Exploring the Bellarine

The Bellarine Peninsula holds a wealth of photographic opportunity. From country buildings and towns along the bay to surf coast locations just before the Great Ocean road. Being just over an hour away from Melbourne, it’s a wonderfully accessible location.

There are a few places here that we intended to shoot. The tried and tested lighthouse at Point Lonsdale for sunset, another attempt for yours truly at Point Addis for sunrise and a trip to Airys Inlet for sunset and something fun that Alex was intent on trying out.

Landscape photography is often unpredictable and really a case of just making the effort of being there and seeing what you get. Light, weather, and in the case of seascapes, tides and what’s been washed up often means the best conceptualised composition, even for a place you’ve been before, is usually thrown out the window.

That said, it’s the perfect conditions to forcing you to “be in the moment”. Some time spent taking in what’s going on and being present to it before getting your camera out can pay dividends.

Point Lonsdale was our destination for Friday evening. It’s very popular for photographers as it provides three distinct compositional elements – the lighthouse, the pier and rocky foreground creating rock pools when the tide is low (low tide was forecasted for the day. The Thursday night prior had put on one hell of a sunset with the sky burning red. Friday unfortunately brought no such joy.

Dark clouds and a punishing southerly wind meant a switch from favouring sky to foreground for compositions but the rock pools and water movement provided plenty of possibilities.

It really is amazing the difference filters can make to your photography. Any camera today still struggles to work with the amount of dynamic range that is present with strong lighting conditions. The NISI 4 stop reverse grad really brings that back into a manageable photo.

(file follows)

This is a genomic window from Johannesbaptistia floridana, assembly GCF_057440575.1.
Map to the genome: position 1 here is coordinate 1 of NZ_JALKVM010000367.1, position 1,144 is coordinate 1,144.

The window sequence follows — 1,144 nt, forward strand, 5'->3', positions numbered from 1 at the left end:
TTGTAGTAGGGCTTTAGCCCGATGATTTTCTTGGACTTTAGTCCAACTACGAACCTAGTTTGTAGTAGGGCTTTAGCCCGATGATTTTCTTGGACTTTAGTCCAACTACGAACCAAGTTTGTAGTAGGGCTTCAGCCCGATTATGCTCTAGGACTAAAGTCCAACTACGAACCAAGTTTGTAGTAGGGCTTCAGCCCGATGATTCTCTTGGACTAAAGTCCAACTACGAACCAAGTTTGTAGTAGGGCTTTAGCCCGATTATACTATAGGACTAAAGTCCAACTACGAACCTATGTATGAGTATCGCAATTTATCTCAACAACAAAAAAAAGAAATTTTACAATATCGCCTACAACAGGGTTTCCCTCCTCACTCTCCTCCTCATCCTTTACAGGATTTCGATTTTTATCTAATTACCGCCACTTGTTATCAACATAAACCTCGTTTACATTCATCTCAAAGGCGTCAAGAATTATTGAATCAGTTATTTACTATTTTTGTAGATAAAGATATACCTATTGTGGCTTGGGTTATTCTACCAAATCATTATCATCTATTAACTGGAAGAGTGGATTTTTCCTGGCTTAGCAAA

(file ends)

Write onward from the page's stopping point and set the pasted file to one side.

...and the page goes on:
The next morning, we were off to Point Addis. This is a spot I have attempted to shoot a few times now. Getting to the caves along the shore is possible only with a fairly low tide and as I am not a local, the sky has tended to never put on anything remarkable. While the tides were perfect, the heavy dark clouds blocking the sunrise meant the 5:15am start to the day was not well rewarded.

Leaving point Addis, we spent the day checking out other potential locations. Grey skies and intermittent rain badgered our efforts although a few potential locations have now bee added to the list. After taking the wrong road trying to access a picnic ground, we encountered one of those wonderful chance happenings as, to the side of the road, a small boat house on a private damn emerged. A few pictures were all we could manage before the rain drove us back to the car but we’ve now marked this for a future attempt.

The plan for the evening was to catch a quick meal at the Airys Pub (which runs its own Micro Brewery – win!) and then out to the beach at Airys Inlet. Low tide exposed a vast amount of wonderful foreground to explore and for a while around dinner, breaks in the cloud suggested we might yet have an interesting sunset. Golden hour gave us some light to play with but sadly the horizon was blocked right around the time the sun went down.

The beach at Airys Inlet provides not only small rock pools but also the beginnings of a cave under the lighthouse. This was the perfect place for Alex to try out something he’d been wanting to do for some time – some steel wool photography.

Both the cave and a nearby rock pool leant itself to the photos. The first allowing the sparks to bounce off, framing the cave. The water reflection, with the blue of the disappearing day providing background though was the stand out. I think that, location permitting, this will likely be a staple of future workshops.